As an iconic member of the big cat family, it’s been immortalized down through the ages. It’s touched our culture in varied ways. We allegorize, analogize and identify with this unique feline creature. We compare it to the human condition in art, folklore, and novels. There was even a political action group called the Black Panther Party which was active during the black protest movement of the 60s and 70s. There are sport teams, comics and of course a superhero and new blockbuster movie, breaking all records at the box office.
However, as much as we are infatuated with all things ‘black panther,’ in actuality this famous wildlife creature isn’t even its own individual species.
Agouti Gene & Melanin
That’s right a “black panther” is not a species at all. It’s an umbrella term that refers to any big cat with a black coat. The condition is caused by the ‘agouti gene,’ which regulates the distribution of black pigment within the hair shaft, according to the University of California, Davis. According to Big Cat Rescue, the color black is created as the result of a surplus of melanin, the same pigment responsible for suntans.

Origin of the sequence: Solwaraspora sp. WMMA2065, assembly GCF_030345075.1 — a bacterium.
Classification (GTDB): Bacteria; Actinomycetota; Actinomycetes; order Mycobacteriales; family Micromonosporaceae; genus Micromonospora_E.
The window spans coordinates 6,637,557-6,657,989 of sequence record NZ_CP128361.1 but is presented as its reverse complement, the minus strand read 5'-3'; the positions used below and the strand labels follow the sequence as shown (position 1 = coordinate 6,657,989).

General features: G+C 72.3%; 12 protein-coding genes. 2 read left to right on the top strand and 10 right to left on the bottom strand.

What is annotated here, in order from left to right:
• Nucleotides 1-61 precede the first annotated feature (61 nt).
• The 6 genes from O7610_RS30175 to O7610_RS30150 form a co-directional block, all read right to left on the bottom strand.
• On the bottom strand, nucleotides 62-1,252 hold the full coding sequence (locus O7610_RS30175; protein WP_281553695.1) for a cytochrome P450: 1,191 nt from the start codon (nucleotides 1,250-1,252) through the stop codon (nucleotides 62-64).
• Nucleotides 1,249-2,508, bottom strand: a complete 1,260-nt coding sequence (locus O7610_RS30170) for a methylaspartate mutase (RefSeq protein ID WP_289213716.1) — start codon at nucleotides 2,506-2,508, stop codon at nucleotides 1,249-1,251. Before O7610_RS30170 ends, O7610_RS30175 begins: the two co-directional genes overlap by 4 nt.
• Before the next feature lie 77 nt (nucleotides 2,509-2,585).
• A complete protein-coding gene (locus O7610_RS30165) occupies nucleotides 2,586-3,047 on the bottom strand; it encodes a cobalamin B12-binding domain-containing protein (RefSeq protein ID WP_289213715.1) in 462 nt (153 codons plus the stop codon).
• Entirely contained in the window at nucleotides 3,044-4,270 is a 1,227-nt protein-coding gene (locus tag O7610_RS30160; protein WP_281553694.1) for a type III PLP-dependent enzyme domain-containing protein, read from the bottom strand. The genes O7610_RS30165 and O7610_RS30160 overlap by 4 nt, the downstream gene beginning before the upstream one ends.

It's more well known in leopards, which roam the jungles of Asia and Africa, and jaguars, which inhabit South America.
Patrick Thomas, general curator of the Wildlife Conservation Society's Bronx Zoo [which is home to two black leopards] notes other wild cats can have melanism. However, it Thomas’ belief that there are not cases of lions with this condition.
Stories of black lions have been rumored for some time. Several images of black lions have gone viral on the Internet. But, do black lions really exist? BestAnimal World and other animal advocacy groups agree with Thomas — they do not!
A partially black lion was found in Glasgow, Scotland recently. Residing in a zoo, the color however was more likely due to somatic mosaicism [abnormal skins cells] than melanin.
Blackness in Black Panther, the movie
The origin of the movie 'Black Panther' date back to a comic book first conceived in 1966. While the theme seems like a flashpoint, it’s really one of several cultural benchmarks we’ve witnessed down through the ages, where humans have identified with the big black cat.
The “blackness” epitomized by the black panther underscores the power behind color. It’s a celebration of America’s black culture that’s reinforced by a number of film productions — “Black-ish,” and “Atlanta” on TV and ‘Get Out’ and ‘Girls Trip’ on the big screens.
Identifying with the black panther is like an “exclamation point” emphasizing the power of the cat that’s continuing to shape our collective worldview. And it doesn’t matter if the animal flops as an individual species. In fact, in its generalization, it goes beyond black stereotypes to embrace the power of blackness on a metaphysical level — touching a wide swath of humanity.
Primary Source: National Geographic